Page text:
A branch of Google's parent company, called Verily, is creating millions of genetically-modified infertile male mosquitoes using a robot in order to help fight the Zika virus.
Verily announced in October of 2016 it had plans to fight mosquito-borne diseases such as the Zika virus and dengue fever.
Verily uses an automated sex-sorting procedure to ensure that only males are released, due to the fact that males do not bite people. When the sterile males mate with females in the wild, the eggs cannot develop or hatch.
Roughly 20 million mosquitoes have already been released in Fresno, California, in Verily's first field study in attempts of debugging Fresno. A robot, which was developed by Verily, can raise roughly 1 million sterile mosquitoes every week.
There have been many previous attempts to use the sterile insect technique (SIT) to control mosquitoes. However, traditional methods of using radiation to sterilize insects doesn’t work well on mosquitoes.
This study will be the largest United States release-to-date of sterile male mosquitoes treated with Wolbachia, a naturally occurring bacterium. It will take place over a 20-week period in two neighborhoods each approximately 300 acres in size.
Joseph Conlon, a technical adviser for the American Mosquito Control Association, said it is important to remember this strategy will not completely eradicate the problem. It must be integrated with other strategies to utilize the full range of prevention and control options. Therefore, the mosquitoes are appropriately targeted in all of their different vulnerable life stages.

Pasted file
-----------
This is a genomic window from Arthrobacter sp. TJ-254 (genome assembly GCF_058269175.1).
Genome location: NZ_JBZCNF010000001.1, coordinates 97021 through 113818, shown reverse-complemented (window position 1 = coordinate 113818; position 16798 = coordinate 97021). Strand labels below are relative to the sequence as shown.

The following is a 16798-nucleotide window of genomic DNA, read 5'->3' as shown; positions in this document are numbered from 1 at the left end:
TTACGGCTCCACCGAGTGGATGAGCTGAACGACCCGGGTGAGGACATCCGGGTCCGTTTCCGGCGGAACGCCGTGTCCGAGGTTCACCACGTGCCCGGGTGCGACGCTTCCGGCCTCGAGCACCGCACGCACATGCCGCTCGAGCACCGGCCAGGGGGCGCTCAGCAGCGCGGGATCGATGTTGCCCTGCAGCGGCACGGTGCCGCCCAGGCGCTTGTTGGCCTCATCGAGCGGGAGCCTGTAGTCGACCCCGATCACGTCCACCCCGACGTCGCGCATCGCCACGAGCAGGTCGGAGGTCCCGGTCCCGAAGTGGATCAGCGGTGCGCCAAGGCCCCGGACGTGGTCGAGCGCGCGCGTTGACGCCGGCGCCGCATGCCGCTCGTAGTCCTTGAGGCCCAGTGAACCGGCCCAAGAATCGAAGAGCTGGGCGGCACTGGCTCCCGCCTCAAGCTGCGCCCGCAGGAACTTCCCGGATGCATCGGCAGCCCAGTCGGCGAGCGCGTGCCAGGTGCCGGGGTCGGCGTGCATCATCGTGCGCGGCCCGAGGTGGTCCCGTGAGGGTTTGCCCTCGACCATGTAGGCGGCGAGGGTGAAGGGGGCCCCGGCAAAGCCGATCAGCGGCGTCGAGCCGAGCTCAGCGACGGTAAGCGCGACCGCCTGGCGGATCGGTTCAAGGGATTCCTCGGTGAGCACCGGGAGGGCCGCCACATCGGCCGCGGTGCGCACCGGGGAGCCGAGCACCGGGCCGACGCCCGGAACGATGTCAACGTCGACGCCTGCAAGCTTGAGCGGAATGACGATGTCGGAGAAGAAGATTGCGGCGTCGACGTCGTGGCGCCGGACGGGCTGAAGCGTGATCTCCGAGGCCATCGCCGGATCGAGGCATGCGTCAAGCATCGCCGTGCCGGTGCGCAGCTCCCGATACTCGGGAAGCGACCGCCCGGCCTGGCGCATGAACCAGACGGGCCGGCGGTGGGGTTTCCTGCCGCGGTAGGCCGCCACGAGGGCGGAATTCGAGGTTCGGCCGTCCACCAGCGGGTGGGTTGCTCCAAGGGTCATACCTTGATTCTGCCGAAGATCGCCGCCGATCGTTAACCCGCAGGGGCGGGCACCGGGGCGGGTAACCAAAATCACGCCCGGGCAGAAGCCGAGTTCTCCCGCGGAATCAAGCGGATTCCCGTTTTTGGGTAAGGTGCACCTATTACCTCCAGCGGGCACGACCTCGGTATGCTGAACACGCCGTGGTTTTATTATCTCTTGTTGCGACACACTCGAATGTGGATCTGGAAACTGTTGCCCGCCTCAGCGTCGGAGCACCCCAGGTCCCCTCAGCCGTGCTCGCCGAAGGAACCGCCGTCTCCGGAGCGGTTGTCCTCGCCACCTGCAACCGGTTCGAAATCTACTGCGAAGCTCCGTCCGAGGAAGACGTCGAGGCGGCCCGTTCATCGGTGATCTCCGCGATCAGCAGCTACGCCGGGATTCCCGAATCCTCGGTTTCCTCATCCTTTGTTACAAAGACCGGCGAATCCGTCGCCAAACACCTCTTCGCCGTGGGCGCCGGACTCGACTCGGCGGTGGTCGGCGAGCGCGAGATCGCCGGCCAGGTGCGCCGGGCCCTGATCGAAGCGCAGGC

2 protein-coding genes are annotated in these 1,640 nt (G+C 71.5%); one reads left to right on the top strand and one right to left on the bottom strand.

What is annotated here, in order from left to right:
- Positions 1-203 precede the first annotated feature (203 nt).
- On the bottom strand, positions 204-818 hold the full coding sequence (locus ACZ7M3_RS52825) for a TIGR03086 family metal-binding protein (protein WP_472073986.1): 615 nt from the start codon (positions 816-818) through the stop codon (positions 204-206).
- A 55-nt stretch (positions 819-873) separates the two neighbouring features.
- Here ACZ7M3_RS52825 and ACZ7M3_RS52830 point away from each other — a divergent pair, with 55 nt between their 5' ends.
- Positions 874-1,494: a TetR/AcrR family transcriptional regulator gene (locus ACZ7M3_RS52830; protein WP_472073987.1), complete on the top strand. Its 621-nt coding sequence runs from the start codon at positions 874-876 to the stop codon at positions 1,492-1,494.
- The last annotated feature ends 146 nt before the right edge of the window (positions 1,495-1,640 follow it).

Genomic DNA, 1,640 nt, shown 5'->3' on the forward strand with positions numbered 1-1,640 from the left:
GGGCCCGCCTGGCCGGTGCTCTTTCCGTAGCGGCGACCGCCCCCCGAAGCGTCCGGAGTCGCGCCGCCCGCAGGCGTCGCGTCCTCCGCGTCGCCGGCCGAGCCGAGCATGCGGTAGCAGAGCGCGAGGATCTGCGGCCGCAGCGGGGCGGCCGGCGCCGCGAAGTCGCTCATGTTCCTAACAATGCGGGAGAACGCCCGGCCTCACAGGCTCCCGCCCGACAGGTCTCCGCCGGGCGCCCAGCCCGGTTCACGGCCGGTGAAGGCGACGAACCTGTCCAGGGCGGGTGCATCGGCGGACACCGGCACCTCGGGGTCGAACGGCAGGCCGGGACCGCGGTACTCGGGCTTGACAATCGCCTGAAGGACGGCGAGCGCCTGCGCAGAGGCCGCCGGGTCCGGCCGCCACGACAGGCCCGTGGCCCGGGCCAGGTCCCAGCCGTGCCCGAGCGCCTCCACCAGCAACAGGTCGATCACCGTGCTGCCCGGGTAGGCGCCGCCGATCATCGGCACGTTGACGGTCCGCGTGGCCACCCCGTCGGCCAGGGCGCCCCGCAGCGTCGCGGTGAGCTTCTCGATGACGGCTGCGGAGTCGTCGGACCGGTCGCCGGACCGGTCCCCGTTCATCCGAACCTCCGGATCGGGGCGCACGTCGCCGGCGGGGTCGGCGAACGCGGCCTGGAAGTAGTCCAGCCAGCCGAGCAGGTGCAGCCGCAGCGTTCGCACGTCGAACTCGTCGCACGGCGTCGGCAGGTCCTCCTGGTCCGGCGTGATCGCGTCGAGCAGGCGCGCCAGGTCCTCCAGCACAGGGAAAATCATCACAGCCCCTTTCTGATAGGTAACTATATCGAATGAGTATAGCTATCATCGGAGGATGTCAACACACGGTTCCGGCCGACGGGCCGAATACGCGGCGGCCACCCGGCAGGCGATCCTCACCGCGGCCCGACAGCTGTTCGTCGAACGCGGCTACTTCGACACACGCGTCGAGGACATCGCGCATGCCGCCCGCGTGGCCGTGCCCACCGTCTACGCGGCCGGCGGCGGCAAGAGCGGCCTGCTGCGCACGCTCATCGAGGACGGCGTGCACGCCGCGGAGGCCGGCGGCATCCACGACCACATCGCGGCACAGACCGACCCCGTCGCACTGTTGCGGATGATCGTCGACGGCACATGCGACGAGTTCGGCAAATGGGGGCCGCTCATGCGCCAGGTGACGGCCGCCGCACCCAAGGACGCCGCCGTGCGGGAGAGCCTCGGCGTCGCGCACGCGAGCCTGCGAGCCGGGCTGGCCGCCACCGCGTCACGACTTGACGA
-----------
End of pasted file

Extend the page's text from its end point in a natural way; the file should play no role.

Conlon said this is not to say people shouldn’t have concerns, but they should educate themselves on the processes and pros and cons of the method.
"It’s difficult to say [if the Zika virus is still an issue] given that it’s a relatively recent epidemiological phenomenon and there is much we don’t know about its communicability. We certainly need to be aware that it hasn’t gone away - and there are plenty of viruses waiting in the wings that are spread by the same species of mosquito," Conlon said.
According to Conlon, the studies to date have demonstrated that there is little risk from GMO mosquitoes. However, experts need to keep an eye out for any genetic anomalies that might arise.
"The developers of the Wolbachia and the Release of Insects with Dominant Lethality (RIDL) techniques are very much aware of the risks involved and are spending a great many resources to ensure the long-term safety of their product," Conlon said.
"With the public’s growing antipathy toward chemical insecticides, there must be newer control strategies developed to augment our means to protect our public from the expanding list of vector-borne diseases challenging our shores on a daily basis," Conlon said.